Loki: Agent of Asgard Horns Tutorial
Here you have the tutorial to make Loki: Agent of Asgard horns.
- craft foam (one or two sheets, I found this at Michael’s craft store)
- lightweight clay (I used Paperclay and Delight, both found at Michael’s)
- Mod Podge
- gauzy fabric
- 1 cm wide elastic, long enough to wrap around the back of your head from temple to temple
- white school glue
- gold spray paint
- black acrylic craft paint
Step One: Making the Pattern
What I did was I cut out a rough shape of the crown in paper, then pressed it to my
face in the mirror and traced where I wanted the edges to lie. Then I took the paper of of my face and smoothed out the lines to make them less choppy. I also folded the paper in half so that the pattern would be symmetrical.
I then drew up several horn shapes. I taped them onto the paper pattern of the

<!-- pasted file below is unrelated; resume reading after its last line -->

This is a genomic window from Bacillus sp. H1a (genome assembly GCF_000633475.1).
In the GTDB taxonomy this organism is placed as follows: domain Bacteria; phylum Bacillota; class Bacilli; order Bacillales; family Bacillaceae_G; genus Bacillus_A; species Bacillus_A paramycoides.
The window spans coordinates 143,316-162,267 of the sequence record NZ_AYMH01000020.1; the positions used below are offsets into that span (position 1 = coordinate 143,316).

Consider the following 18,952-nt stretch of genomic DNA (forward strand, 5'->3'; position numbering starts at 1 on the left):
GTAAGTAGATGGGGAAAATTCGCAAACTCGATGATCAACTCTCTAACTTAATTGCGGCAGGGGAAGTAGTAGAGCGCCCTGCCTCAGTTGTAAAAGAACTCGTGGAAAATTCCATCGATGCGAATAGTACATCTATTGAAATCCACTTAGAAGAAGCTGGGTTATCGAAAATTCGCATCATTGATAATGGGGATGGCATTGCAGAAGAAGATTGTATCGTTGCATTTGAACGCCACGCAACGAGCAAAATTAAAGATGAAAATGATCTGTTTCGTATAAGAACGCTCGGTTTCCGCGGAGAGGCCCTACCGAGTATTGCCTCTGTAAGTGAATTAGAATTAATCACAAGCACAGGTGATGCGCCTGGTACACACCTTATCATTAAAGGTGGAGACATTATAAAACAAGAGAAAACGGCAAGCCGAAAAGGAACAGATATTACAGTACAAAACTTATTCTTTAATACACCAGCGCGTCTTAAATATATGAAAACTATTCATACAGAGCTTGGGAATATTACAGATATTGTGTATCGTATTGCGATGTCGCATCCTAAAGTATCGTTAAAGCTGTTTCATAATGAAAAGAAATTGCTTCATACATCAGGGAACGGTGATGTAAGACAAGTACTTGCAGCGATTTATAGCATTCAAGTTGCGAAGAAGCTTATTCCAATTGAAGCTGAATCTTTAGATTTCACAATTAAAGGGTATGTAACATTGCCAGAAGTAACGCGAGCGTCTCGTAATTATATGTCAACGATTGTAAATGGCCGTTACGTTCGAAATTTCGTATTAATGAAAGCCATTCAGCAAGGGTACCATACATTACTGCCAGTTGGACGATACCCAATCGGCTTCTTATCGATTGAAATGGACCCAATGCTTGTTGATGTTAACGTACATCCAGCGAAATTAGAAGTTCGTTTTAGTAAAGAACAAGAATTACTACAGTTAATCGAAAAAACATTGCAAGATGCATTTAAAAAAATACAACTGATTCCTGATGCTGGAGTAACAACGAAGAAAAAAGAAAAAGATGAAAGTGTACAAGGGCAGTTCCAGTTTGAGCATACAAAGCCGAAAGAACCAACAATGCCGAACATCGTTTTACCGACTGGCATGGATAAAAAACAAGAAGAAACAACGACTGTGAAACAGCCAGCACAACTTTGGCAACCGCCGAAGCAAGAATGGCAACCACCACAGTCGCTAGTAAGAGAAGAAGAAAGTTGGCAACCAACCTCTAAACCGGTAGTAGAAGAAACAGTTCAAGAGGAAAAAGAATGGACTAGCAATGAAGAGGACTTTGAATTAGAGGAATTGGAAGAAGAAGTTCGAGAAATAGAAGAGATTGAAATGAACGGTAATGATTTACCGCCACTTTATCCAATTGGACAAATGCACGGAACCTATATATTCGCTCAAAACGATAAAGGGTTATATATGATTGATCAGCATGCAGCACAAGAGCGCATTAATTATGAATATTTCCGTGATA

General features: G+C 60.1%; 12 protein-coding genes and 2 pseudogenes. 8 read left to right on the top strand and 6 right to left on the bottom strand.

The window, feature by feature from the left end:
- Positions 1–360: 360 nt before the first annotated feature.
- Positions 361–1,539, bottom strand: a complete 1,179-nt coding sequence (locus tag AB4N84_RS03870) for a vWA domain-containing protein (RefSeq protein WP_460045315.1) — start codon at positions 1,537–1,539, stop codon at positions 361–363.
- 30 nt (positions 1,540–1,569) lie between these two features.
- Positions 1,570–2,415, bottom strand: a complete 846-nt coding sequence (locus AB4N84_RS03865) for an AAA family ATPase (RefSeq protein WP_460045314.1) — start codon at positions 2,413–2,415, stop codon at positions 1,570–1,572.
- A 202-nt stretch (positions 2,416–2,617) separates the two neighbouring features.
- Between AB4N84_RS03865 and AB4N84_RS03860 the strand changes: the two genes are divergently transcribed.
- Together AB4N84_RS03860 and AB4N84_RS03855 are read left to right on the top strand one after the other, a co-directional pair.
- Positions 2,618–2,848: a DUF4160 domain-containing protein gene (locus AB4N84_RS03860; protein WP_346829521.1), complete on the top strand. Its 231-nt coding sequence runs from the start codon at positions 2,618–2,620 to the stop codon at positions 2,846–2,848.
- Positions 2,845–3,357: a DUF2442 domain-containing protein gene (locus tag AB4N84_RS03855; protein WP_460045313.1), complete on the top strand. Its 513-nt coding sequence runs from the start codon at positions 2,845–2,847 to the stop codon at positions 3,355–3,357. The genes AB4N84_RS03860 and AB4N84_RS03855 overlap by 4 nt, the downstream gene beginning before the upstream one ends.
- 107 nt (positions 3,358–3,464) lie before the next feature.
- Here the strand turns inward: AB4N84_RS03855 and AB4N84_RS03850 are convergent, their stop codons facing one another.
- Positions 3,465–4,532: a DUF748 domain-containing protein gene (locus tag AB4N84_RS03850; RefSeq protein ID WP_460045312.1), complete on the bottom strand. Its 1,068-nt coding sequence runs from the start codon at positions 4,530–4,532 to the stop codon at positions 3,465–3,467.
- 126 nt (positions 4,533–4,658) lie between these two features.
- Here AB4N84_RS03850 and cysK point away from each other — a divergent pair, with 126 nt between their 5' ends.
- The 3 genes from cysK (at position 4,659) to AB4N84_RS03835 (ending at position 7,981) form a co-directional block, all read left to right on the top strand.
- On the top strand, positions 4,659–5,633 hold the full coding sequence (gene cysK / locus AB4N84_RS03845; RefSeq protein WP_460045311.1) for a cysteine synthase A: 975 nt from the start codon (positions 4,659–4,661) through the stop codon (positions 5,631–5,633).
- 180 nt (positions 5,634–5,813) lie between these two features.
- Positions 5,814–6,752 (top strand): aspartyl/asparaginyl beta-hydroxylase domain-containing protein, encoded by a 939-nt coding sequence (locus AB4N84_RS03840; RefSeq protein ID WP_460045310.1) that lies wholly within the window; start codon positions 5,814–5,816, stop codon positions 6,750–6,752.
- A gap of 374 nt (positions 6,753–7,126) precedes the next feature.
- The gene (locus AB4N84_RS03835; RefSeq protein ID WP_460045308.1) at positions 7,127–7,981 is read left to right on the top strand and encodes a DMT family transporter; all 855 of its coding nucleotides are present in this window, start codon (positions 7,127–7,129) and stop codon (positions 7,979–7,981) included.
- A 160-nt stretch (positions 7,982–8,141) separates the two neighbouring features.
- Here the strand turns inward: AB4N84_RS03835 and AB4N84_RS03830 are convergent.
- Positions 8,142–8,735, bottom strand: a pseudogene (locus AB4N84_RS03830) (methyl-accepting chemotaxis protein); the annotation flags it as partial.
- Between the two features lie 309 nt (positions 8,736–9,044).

crown and tried it on, to see which shape would look best on the completed crown.
Also draw up your Loki symbol: that horned piece that lies directly between the horns.
Step Two: Making the horns
I did this pretty much exactly like AsgardianIndustries said: For my first crown I used Paperclay, but for the second version I used a lighter craft “clay” called “Delight”.
Cut out a thin rectangle of the clay. Roll it between your hands until one end is thin and tapered to a point. Then lay the clay onto your horn pattern, curving it to conform to the curve of the horn.
Leave them to dry for a few days (maybe a week, for paperclay). After the first day, the clay will still be soft enough that you can rub out imperfections and folds with your finger.
Run your finger under water, then run it along the horn in long strokes to make the surface smoother.
After the horns are mostly dry, add a flared base to the thick end.
This will allow us the leverage to keep the horn attached to the base of the crown. Just add
a flat clay disk to the end of the horn, using scraps of clay to create a casing around the tip of the horn to keep the disk in place. Let this dry for several hours to a day, then smooth out the casing so it is indistinguishable from the horn by rubbing the clay with a wet finger.